We monitor supplier and producer performance to verify conformance to our responsible palm oil sourcing criteria using a wide range of technologies and partners. Central to this is our work with TFT to gain access to source information that our suppliers deem sensitive and confidential. There are also instances where we may pilot and support technology solutions to gather data and risk assess sources in partnership with our suppliers.

When an instance of nonconformance is verified, we take specific actions depending on where a producer falls in our supply chain and the amount of commercial influence we may have. We have defined four potential supply chain scenarios:

  • Scenario A: If a nonconforming producer is a direct supplier to Johnson & Johnson, our commercial influence over the producer is direct and strongest.
  • Scenario B: If a nonconforming producer is the parent company of a direct supplier to Johnson & Johnson, our commercial influence is indirect with the producer and is less strong.
  • Scenario C: If a nonconforming producer directly supplies to a Johnson & Johnson supplier, our influence is indirect and we are reliant on our direct supplier to engage and influence the nonconforming producer.
  • Scenario D: If a nonconforming producer is multiple tiers up the supply chain from Johnson & Johnson and our direct supplier, our influence is indirect and limited by the multiple layers in the supply chain. In these cases, Johnson & Johnson pursues opportunities to work with our suppliers, partners and other stakeholders to collectively engage the producer to correct the nonconformance.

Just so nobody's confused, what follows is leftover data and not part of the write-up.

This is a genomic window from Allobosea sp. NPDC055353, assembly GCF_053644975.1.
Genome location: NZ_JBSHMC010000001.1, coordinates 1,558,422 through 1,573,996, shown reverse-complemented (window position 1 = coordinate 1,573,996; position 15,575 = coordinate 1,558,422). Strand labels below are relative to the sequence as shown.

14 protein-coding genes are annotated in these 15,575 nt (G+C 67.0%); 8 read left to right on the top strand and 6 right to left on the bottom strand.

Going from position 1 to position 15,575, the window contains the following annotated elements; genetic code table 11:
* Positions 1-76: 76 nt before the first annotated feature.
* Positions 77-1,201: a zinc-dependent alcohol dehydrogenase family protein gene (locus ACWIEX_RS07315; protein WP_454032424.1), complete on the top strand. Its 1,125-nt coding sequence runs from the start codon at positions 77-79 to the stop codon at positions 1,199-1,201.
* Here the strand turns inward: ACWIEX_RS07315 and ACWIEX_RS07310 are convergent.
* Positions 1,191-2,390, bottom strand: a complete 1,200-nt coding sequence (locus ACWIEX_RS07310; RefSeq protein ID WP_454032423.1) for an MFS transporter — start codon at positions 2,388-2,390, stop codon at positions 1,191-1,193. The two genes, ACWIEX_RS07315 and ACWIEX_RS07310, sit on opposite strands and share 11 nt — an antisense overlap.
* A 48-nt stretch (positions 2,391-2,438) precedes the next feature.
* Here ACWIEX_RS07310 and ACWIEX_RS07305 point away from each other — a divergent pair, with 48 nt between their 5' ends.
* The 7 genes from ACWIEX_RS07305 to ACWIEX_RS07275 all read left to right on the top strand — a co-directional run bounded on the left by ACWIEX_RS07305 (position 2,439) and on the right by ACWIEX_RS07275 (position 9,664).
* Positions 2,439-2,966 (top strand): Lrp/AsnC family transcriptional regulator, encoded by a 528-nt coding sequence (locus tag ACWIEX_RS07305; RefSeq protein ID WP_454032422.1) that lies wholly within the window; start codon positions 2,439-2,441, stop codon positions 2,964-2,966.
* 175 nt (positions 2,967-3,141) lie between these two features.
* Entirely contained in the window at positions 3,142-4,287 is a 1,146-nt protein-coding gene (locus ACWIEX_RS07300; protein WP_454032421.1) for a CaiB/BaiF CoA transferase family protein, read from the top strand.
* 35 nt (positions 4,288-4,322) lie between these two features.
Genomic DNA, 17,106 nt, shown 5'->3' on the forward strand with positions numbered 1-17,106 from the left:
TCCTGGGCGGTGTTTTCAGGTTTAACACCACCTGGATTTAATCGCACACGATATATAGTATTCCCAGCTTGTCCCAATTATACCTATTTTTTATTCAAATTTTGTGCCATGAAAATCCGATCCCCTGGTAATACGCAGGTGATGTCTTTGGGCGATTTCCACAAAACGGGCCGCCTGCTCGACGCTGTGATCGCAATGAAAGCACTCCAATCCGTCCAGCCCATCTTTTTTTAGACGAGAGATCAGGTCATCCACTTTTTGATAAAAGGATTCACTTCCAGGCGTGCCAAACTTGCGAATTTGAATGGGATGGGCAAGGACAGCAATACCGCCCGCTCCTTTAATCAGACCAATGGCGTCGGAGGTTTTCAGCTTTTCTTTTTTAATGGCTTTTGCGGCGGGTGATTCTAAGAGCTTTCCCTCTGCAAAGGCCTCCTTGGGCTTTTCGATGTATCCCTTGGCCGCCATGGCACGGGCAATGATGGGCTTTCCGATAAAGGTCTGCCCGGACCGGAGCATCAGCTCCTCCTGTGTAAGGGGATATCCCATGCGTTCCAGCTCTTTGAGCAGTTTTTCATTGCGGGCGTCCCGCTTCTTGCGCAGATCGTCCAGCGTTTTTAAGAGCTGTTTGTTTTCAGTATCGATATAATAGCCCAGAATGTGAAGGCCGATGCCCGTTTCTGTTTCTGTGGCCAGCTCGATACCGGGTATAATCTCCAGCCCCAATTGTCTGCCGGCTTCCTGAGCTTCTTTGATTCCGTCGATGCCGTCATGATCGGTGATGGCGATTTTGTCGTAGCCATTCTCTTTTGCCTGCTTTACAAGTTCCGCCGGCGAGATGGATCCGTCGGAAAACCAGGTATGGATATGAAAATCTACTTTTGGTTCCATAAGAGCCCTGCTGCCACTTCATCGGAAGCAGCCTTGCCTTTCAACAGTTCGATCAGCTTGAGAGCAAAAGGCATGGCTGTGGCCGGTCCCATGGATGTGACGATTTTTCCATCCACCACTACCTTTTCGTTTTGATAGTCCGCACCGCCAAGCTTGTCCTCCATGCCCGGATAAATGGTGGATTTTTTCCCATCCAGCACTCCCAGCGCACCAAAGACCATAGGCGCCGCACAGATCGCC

Click here for a graphic that outlines our nonconformance process including the action pathways for each scenario.

Currently, we don’t source any palm oil or palm-based derivatives directly from producers. Therefore, none of the producers we have verified to be nonconforming to our criteria fall under Scenario A. There are two producers in our extended supply chain that fall under Scenario B, and the remainder fall under Scenario D.

We work in collaboration with TFT to provide aggregated information about our progress against implementing our criteria. We post updates on the TFT Transparency Hub and to the content on this website.

Our primary approach is to engage and give nonconforming producers the opportunity to improve their practices and come into conformance with our sourcing criteria. One of the ways we do this is by inviting the producer to join the TFT High Impact Supplier Program aimed at individual dialogue with producers and development of case-by-case solutions based on local context.

In some cases, when there is insufficient progress against time-bound plans or a lack of responsiveness to our request to correct nonconformance, as a final step we will take commercial action in line with our relationship to the nonconforming producer per the above scenarios. In several cases, we have asserted commercial influence to move business away from nonconforming actors. On two occasions, in 2015 and in 2017, we executed commercial restrictions with a direct supplier when a nonconforming producer connected to our supplier did not make sufficient progress with their action plan. We continually qualify alternative sources to enable us to execute commercial restrictions if it becomes necessary.

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Last updated: September 2018